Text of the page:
It's been a while since I've "tackled" my weekly pop culture topic, and that's for one very simple reason: everything is the worst.
And I mean it. Between civilians being killed senselessly by police, comedians (finally) being recognized as the (alleged — I get it, lawyers) sexual predators they are, and Rolling Stone reneging on its investigative report on campus rape, it's honestly hard to revel in anything other than how exhausting it is to be a thinking, living, human person; how dangerous it is to even exist.
And this is coming from me: a fucking writer whose, yes, life has been touched by rape culture as much as any young woman's (so: all of us), but who still has privilege that literal millions do not. I get to sit here and read about these things. I get to sit here, typing a paragraph about how terrible life is, with the option of going back to my day-to-day schedule; tweeting about Serial or some shit (which, don't get me wrong, I do both because I don't know how not to tweet jokes and also because there aren't enough Best Buy jokes in the world). But to simply shake my head and say "That's too bad" while revelling in my own life and/or work is simply unacceptable. The days of burying our heads in the sand because doing the opposite feels too daunting needs to end now.
Shonda Rhimes said it best during her Dartmouth speech this past June: hasthags don't count as activism. 2014 has taught us that the days of looking at the realities of other people and lending only a trending topic to help is over. To choose not to involve yourself or to not be tired, worn out, and sad at everything that's happening every fucking day is impossible (I hope). We should be as tired, worn out, and sad as we currently feel. This year has been bad. And the years leading up to this one? Equally so, and also — depending on the year — worse.
And it's overwhelming. I get that. Looking at only the last two months alone, we're dealing with everything from systemic racism (see: the result of HUNDREDS OF YEARS OF IT) to sexism to rape culture to the patriarchy to abuse of power — and I'm leaving a lot of other things out, too. But remember: this shit didn't just happen. Sexism wasn't invented in 2014. Racism didn't take off in March. These are old-ass, founded-in-the-roots-of-our-society factors. And to obliterate them takes the power of every person, all the time. Not just on days we're all watching the news.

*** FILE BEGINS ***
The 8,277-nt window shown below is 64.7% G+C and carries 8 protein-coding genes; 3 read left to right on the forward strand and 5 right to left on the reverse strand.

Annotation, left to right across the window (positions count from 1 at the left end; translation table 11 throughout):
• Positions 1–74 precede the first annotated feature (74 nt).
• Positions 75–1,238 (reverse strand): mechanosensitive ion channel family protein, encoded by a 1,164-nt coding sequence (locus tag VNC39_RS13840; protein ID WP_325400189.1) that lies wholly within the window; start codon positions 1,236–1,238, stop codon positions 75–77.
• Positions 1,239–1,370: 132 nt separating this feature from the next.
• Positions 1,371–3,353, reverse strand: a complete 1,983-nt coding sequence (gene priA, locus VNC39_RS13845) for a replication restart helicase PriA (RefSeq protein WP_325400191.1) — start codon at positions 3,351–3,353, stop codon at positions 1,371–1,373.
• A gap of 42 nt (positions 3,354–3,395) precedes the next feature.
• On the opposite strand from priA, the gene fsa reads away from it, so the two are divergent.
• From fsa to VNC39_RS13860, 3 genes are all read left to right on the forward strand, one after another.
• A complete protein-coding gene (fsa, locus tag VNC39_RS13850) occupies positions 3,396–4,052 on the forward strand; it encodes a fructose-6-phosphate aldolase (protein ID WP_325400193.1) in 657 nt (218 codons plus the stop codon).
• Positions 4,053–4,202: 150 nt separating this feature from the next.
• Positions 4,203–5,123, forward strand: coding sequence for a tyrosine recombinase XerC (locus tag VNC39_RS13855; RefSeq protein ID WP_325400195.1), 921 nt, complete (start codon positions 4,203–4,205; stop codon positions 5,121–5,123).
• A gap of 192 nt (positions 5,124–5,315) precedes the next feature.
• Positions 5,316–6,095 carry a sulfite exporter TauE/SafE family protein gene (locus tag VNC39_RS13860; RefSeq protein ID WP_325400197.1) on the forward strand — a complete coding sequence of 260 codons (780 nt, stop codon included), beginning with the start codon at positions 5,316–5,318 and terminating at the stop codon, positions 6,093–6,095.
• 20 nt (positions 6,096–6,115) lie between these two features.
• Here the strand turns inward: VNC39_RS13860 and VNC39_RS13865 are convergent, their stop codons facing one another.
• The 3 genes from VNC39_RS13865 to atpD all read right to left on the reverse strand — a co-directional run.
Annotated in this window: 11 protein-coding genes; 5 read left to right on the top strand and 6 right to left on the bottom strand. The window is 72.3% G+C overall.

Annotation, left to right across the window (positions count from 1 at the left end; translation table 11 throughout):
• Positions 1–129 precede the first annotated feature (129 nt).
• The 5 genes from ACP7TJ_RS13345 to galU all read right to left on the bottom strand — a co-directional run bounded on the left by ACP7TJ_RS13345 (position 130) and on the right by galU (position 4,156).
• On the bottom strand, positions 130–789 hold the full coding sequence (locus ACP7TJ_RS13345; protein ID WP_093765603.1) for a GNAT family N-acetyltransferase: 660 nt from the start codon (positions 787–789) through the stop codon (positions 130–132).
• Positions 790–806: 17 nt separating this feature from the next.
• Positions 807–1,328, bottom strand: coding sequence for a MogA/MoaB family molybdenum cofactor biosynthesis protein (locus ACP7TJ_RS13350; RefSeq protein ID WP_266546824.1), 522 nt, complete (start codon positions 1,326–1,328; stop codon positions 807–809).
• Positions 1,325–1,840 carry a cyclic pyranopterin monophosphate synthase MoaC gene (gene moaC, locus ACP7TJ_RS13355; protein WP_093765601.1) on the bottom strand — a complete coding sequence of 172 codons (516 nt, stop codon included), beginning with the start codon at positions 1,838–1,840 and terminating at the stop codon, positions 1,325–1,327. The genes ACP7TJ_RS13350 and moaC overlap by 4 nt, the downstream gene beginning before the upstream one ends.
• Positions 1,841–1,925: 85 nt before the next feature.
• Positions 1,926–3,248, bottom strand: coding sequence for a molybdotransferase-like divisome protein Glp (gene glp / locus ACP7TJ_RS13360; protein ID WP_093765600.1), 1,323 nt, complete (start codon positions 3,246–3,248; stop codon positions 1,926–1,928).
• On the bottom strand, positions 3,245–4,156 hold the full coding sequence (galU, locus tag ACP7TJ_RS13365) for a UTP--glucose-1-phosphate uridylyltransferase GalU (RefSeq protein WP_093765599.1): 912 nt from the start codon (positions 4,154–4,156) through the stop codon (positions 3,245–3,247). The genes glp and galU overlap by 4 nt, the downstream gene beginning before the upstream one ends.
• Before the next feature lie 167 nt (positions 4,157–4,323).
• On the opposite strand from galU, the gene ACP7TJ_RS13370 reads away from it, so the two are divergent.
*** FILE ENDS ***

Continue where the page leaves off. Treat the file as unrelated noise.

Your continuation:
So what do we do? Well first, remember that it's okay to feel terrible. We need to feel terrible. What we're seeing right now? It's terrible. I didn't use "everything is the worst" as a means of comic relief. Everything really is the worst. So yes: feel that. If you don't, you're not going to feel as compelled to help, and then apathy will take over, and apathy is the grossest thing of all. And then, ask questions. Ask questions and then listen. It's easy for all of us to project our own backgrounds, thoughts, and ideas onto a marginalized group, and that's a tragedy in an entirely different sense. If you are not a woman, you don't know what it's like to be a woman. If you're not a person of colour, you don't know what it's like to be a person of colour. (And if you're not a straight white man? Well, not all of us can be that lucky I guess.)